People wished that Cupid’s arrow strikes their ultimate love target but little do they know the great lengths that Cupid went through for his beloved.
Such is the love story of Psyche and Cupid.
According to Greek mythology, Cupid (Eros) is the Greco-Roman god of desire, and the son of Venus (Aphrodite) the goddess of love.
Psyche was so beautiful that Venus’s followers neglected to worship her.
Jealous and angry, Venus sends her son to exact her revenge on Psyche by making her fall in love with an ugly creature.
Things didn’t go according to plan for Cupid scratched himself with his own dart and feel deeply in love with Psyche.
He then disobeys his mother’s order to make Psyche fall for something ugly.
Together with the sun god Apollo, Cupid staged a scheme in which Psyche had to marry a serpent to save her people.
Therefore, Psyche was taken to a mountain, waiting for the serpent, but naturally there was no serpent.
Instead, a cool breeze brought her to a palace, where invisible servants attended to her.
She was married there, to a husband she could not see—Cupid—but, regardless, they fell in love.
One day, she received a visit from her sisters.
They grew jealous of her luxuries and lied to her, telling her Cupid truly was a serpent, and that she needed to kill him to save her life.
Believing them, Psyche went to see Cupid while he was sleeping. She dropped her lamp, rousing him. Disappointed in her lack of trust, he flew away. Psyche spent years looking for him, but she couldn’t find him.
As things turned out, Venus had locked Cupid up in his room; she didn’t want him going after his wife.
When Psyche saw Venus, the goddess gave her several challenges, which were meant to be so time-consuming that she would no longer be attractive.
Psyche had to clean up an overwhelming mess of grains, gather wool from a golden sheep, and bring water from the mythical River Styx.
Psyche succeeded—with the help of amicable ants, a friendly tree, and a friendly eagle—so Venus told her to ask Queen Persephone, who reigned in the underworld, for beauty.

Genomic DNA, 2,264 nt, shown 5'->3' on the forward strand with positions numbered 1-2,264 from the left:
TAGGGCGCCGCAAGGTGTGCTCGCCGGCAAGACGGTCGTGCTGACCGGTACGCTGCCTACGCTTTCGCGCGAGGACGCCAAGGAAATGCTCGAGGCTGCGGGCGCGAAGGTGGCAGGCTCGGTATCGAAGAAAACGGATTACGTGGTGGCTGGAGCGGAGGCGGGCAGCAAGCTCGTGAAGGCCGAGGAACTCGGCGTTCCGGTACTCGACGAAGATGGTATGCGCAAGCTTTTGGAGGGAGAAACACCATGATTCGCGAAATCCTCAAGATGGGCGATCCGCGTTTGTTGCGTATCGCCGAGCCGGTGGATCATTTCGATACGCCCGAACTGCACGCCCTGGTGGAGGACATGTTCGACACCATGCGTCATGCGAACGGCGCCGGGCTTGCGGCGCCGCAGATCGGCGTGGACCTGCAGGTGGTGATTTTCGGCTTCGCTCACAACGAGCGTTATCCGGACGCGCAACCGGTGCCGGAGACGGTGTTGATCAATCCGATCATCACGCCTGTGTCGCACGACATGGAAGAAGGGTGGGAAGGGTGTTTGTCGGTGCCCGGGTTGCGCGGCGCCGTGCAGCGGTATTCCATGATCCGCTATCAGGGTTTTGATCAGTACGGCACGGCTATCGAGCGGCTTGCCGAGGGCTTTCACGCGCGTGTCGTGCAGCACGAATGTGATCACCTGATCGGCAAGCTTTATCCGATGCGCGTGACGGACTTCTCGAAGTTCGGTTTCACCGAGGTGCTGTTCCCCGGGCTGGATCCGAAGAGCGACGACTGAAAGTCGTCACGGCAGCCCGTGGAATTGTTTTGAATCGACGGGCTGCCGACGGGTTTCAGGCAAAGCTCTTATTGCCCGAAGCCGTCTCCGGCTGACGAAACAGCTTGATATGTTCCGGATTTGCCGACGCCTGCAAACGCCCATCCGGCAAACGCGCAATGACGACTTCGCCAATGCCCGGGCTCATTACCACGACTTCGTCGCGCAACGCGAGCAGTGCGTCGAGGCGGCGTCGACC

Though Psyche’s journey was difficult, she managed to get the beauty, which was inside a box.
She opened it on her return journey, but inside there was only never-ending sleep, and she fell into the trap.
Meanwhile, Cupid had escaped. Finding Psyche, he woke her up and they were together again.
They went together to have their marriage authorized by Zeus.
And Venus? She was so impressed by Psyche’s skill that she no longer objected to their union.
What we can learn from this story is that many times, we would like Cupid’s arrow to do all the hard work for us, without putting in the hard work that Psyche did.
She was able to overcome any challenge and succeed, because she was driven by her love.
Echoing the lyrics of Meatloaf’s hit song, “I would do anything for love, I’d run right into hell and back!” She literally went to underworld, and she came back alive.
She was willing to risk death, several times over, so that she could find her husband again.
Throughout that time, she never stopped loving him, even at the beginning when she didn’t entirely know who he was.
The same could be said for Cupid, who went through so much difficulty—being locked up by his mother for his own decisions, being unsure in Psyche’s love and trust—only to make the right decision and end up back with her at the end.
We can learn a lot from this romantic tale and get inspired to fight for the people we love.
For if we believe and are convicted, there won’t be any boundaries when it comes to love – not even the Gods themselves can stop them.